Julian Priestley explains why UK – EU relations are not as clear cut as they seem:

In Britain when a family decides not to have a party to mark some calendar event it is usually said, ‘We’re having a quiet New Year’ or ‘I’m having a quiet birthday.’ The celebration of Britain’s fortieth anniversary of its membership of the European Community will be a particularly muted affair.

Any boisterous carousing is more likely to come from the other side. Britain’s dedicated anti-Europeans will congratulate themselves on the UK’s progressive disengagement from the European project; the ‘veto’ of the Fiscal Pact; the negative position on the EU budget voted in the House of Commons (thanks in part to an act of crass opportunism by Labour MPs); growing public support for a referendum; the inroads now being made by UKIP in national as well as European elections, the toil in Whitehall drawing up an inventory of competences to be repatriated to Britain, and the first opinion polls showing a strong majority for outright withdrawal. All the while the daily drip feed of anti-European bile from most of the media continues.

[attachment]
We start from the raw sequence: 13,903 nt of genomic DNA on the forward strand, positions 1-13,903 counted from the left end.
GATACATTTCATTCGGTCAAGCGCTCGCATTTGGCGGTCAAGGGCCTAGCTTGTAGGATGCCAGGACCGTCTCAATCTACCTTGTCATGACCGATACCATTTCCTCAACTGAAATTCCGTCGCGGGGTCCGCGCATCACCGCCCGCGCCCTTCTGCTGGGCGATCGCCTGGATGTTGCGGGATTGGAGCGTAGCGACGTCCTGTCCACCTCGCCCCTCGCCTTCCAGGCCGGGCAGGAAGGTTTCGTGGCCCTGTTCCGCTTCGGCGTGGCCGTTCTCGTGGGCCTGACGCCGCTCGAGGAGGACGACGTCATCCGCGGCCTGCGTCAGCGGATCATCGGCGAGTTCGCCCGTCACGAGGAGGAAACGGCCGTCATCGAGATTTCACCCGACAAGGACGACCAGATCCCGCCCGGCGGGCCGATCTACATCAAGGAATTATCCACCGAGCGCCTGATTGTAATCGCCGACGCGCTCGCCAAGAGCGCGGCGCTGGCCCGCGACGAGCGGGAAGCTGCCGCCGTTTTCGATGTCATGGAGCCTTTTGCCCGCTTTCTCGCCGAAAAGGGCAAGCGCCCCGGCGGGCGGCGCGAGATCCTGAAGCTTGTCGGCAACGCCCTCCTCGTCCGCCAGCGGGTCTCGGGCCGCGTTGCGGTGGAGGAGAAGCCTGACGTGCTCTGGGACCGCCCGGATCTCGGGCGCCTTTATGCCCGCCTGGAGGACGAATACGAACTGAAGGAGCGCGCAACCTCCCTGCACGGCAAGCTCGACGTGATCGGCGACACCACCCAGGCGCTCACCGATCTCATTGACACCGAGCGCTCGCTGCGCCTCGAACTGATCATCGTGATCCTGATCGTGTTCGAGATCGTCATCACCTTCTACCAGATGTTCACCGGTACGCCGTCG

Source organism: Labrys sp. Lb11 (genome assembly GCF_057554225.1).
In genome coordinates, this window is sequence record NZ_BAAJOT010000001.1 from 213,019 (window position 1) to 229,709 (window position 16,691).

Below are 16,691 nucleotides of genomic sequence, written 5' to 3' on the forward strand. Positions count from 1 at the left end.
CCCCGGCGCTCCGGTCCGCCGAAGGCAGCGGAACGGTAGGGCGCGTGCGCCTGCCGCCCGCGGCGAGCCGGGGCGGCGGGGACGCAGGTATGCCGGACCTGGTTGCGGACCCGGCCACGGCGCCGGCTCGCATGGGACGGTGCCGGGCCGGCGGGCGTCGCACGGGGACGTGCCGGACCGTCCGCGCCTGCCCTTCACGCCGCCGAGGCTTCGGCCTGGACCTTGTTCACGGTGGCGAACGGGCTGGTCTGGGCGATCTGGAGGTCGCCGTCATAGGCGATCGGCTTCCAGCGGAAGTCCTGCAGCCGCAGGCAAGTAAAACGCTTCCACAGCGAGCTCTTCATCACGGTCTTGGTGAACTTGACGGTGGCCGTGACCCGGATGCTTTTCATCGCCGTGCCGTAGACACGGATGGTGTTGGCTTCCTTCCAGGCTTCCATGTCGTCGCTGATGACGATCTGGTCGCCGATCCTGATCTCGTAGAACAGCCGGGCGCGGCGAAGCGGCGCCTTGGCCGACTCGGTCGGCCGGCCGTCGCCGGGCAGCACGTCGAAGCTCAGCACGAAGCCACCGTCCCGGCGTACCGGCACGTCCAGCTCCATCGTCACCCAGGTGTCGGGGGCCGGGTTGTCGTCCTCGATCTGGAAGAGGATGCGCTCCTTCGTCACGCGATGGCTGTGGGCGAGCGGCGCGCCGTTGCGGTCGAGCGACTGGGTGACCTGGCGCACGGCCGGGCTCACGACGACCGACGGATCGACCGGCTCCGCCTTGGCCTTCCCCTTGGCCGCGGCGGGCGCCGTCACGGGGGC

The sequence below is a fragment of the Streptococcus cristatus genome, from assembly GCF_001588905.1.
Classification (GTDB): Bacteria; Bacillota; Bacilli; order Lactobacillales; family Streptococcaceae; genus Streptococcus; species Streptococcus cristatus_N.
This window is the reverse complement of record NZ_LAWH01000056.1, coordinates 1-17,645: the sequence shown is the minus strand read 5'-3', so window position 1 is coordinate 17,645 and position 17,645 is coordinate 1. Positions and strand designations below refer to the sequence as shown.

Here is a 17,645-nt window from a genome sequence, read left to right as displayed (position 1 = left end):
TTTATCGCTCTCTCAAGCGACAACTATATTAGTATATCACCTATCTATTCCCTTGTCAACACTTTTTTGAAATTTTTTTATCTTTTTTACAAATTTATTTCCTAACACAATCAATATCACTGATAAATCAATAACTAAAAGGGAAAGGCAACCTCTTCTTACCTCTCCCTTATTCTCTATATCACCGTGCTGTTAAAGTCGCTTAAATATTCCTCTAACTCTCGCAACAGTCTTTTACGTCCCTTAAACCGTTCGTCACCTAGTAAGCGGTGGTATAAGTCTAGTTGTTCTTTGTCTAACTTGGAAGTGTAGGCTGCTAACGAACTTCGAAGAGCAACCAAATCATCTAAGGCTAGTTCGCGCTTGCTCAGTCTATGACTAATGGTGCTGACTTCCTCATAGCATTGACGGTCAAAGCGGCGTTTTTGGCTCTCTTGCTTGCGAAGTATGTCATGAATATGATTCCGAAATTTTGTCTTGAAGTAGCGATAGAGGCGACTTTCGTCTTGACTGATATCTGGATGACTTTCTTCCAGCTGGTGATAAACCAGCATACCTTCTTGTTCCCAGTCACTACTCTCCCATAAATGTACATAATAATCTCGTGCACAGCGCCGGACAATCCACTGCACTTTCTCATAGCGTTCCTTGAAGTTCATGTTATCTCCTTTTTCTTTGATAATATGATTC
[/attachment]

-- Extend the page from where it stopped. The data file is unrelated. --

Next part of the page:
There are also worrying but understandable signs that the rising optimism of the anti-Europeans is mirrored by the frustration and annoyance of the UK’s friends and partners which begin to resemble the World War I recruiting song, “We don’t want to lose you but we think you ought to go”. As the UK government tries to appease anti-Europeans at home through a policy of surly non-cooperation it alienates even members of what used to be an almost automatic support group of countries from Northern and Eastern Europe. Patience with Britain is being exhausted, and resistance to any future demands for special treatment growing.

It is perhaps timely for those who count themselves as pro-Europeans here and in Britain to note a number of elementary points.